as it was possible for us to wait. When we saw that it would be impossible to
wait any longer, we spoke to the Soviets. We spoke to them clearly about the
reasons we needed to suspend, at least temporarily, or at least temporarily
suspend, [repeats] this project. 

9.  It is raining and these papers will probably become pulp for the (?paper)
industry, but I am going to mention the essential points. 

10.  In 1972 ... [changes thought] I ask you to be a little patient, because I
want you to have as many criteria with which to judge as possible. When the
highest authorities of the Cuban Government and the Soviet Union agreed to
begin cooperation, with a iew toward introducing nuclear energy into Cuba, an
opportunity arose that presented advantages not only for Cuba but also for the
Soviet nuclear industry: to develop and perfect its technology in a country
with conditions very different [words indistinct], which would allow it-as did
indeed happen-to expand its export markets to other regions. The steps toward
building the CEN [Nuclear Power Plant] in Juragua began within that context of
mutual advantages for both nations. 

11.  The basic element in reaching an agreement of that kind was the
relationship of friendship and trust established between our two peoples, the
Soviet and the Cuban-a relationship that had existed for many years-as well as
the political will to support fair exchange which would include reasonable
credits for an investment of that type. 

12.  On that basis, a serious, solid commitment was established for design,
construction, start-up, fuel supply, and maintenance during the useful life of
the CEN, as well as for guaranteeing the safe operation of the plant. The
intergovernmental agreements for economic and technical cooperation included
the delivery of two nuclear reactors ... [pauses] What happened? Is it thunder,
or this mike? 

13.  It says: The intergovernmental agreements for economic and technical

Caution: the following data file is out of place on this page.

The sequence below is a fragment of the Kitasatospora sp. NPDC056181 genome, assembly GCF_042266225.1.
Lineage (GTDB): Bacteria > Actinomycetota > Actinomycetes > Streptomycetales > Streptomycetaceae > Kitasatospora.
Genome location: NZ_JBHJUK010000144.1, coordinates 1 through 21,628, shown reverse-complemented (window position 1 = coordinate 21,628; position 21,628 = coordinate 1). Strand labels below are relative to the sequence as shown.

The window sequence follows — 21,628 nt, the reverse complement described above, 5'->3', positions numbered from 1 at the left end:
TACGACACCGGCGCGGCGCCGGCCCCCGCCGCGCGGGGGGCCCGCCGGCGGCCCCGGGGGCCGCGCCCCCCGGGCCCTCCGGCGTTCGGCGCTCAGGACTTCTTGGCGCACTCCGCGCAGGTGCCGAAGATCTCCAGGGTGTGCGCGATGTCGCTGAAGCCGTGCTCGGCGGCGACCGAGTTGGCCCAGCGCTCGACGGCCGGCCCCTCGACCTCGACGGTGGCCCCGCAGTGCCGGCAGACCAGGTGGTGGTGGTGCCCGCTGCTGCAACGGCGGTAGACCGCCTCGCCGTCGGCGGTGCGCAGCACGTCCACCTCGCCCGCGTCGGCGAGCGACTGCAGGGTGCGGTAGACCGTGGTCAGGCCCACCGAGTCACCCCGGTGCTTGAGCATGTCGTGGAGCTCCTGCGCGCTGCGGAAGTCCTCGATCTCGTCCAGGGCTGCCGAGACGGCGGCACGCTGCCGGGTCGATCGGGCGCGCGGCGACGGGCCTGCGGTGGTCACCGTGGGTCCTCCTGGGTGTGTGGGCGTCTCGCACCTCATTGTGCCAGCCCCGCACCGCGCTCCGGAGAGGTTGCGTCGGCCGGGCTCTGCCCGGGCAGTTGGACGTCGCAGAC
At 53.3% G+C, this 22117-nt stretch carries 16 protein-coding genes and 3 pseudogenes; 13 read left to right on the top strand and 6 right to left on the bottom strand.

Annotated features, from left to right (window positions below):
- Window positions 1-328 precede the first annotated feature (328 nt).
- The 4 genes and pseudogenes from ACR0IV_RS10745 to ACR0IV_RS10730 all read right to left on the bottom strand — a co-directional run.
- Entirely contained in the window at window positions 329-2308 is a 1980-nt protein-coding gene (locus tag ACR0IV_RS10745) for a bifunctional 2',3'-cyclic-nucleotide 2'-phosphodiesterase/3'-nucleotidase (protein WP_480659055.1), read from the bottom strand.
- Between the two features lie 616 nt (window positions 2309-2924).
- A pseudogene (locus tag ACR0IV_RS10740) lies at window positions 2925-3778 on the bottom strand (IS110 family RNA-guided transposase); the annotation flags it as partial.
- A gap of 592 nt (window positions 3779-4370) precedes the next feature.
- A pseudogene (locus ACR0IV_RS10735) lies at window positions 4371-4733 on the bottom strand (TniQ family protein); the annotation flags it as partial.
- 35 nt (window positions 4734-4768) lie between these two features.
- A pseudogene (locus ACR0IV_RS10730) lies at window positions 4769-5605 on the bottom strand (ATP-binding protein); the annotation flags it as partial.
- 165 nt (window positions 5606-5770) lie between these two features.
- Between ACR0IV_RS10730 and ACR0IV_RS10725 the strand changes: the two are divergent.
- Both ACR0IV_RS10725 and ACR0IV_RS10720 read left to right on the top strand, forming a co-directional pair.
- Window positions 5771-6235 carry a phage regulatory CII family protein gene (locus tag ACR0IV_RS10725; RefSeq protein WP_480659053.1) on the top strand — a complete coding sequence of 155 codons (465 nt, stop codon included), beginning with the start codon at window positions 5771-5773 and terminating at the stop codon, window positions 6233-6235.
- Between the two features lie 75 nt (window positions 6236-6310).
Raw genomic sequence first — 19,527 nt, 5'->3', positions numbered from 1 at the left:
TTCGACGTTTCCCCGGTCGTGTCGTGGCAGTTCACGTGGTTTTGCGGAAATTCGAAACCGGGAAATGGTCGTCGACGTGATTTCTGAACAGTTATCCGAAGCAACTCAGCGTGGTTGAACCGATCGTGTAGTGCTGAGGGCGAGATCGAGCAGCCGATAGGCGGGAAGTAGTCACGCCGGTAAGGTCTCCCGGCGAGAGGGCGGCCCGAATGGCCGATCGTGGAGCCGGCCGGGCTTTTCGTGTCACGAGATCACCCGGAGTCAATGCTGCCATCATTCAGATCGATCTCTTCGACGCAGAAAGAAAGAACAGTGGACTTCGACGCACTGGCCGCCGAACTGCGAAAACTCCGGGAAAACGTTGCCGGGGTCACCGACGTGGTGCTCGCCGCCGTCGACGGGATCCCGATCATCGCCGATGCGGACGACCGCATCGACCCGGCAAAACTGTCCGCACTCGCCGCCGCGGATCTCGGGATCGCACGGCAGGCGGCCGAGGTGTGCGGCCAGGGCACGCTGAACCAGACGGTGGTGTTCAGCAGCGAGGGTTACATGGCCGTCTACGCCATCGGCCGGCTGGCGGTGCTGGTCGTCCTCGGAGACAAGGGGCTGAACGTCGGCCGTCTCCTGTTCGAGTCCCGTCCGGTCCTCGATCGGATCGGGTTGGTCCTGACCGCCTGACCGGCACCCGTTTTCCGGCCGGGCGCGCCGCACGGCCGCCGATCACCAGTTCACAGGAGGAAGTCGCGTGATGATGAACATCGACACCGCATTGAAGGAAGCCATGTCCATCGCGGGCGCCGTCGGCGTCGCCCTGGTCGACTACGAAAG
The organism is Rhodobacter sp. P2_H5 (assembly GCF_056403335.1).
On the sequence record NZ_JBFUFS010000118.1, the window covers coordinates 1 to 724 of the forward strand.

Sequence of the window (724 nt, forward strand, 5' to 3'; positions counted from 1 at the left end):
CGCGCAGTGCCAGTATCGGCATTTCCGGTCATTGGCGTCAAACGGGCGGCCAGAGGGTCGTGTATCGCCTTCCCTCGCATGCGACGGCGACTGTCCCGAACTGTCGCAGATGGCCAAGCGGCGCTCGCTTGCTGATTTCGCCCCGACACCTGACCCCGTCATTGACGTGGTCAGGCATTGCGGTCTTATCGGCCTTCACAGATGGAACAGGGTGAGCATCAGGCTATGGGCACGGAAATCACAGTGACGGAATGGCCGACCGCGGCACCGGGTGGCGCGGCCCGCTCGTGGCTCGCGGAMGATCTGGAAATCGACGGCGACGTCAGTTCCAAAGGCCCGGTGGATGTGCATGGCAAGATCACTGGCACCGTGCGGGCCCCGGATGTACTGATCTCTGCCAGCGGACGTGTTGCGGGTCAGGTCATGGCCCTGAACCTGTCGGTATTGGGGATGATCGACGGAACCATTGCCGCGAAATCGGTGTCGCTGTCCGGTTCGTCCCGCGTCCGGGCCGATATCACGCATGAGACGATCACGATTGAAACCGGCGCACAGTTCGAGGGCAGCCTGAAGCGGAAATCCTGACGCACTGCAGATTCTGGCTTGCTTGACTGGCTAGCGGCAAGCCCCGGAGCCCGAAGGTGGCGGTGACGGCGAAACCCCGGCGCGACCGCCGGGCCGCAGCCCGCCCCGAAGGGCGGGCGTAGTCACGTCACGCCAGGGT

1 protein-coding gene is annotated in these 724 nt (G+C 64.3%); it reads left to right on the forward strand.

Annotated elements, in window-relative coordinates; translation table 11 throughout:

cooperation included the delivery of two 440-megawatt nuclear
reactors-actually, the project was larger: four reactors, although agreement
for only two had been reached at that time-Project B-318, under appropriate
credit conditions. You must understand that this kind of thing is extremely
expensive. How could we do it except with credits? The obligations of both
parties in carrying out this work were established. The Soviets would provide
all the technology and technical aid.  Successive agreements were signed,
because, as you know, this has been postponed several times. It has had first
one completion date and then another. This happens with many projects, and also
happened here. 

14.  The 14 April 1976 accord established payment terms of 25 years, beginning
on 1 January 1981, or the year following the year of delivery, for deliveries
after 1980- because we expected to finish sooner-with an interest rate of 2.5
percent. The 17 April 1981 accord established a 12-year term, starting two
years after the final delivery required for the start-up of operations, with an
interest rate of 4 percent. The 10 April 1986 accord established a 12-year term
with a five-year grace period-grace period means you have five years before you
must begin to pay-a five-year grace period following the time of delivery, with
an interest rate of 4 percent. The conditions for the 29 December 1990 accord
were the same as those of the 1986 accord-that is, the last one I told you
about-so, a five-year grace period, beginning with the deliveries, and an
interest rate of 4 percent. This agreement was ratified on 29 December, and was
the same as the 1986 agreement. Finally, on 6 October 1989, the
intergovernmental (?accord) was signed for construction cooperation on the
Juragua CEN in the Republic of Cuba. 

15.  An analysis of the current status of the construction of the CEN reflects
Cuba's serious and sustained effort under the most difficult conditions [words
indistinct] to fulfill [words indistinct]. So we see that the first block of
the CEN is in the following condition: 90 percent of the civil engineering has
been completed; more than 95 percent of the auxiliary sites are close to
completion and some are ready to begin operation; more than 350,000 cubic
meters of concrete have been poured; 7,000 tons f equipment, and almost 3,000
tons of technical pipes [words indistinct]; and we have 80 percent of the
supplies needed to begin operation of the block. 

16.  More than $1.1 billion has been invested to-date. That is how much has
been invested here to-date. A city of more than 2,000 housing units has been
built. An industrial base that supports the construction of the CEN, roads,
railroad tracks, a polytechnical school, a port for large ships, and all the
other projects required for the technical and service infrastructure of this
colossal project have been built. Our country has not spared any effort in
creating a solid foundation of scientific and echnical support for the
assimilation of nuclear energy and the introducion of nuclear science and
technology into the national economy. Toward that end, approximately 2,000
professionals and thousands of skilled workers have been trained in this field.

17.  A legal and regulatory base has been created for this activity and for the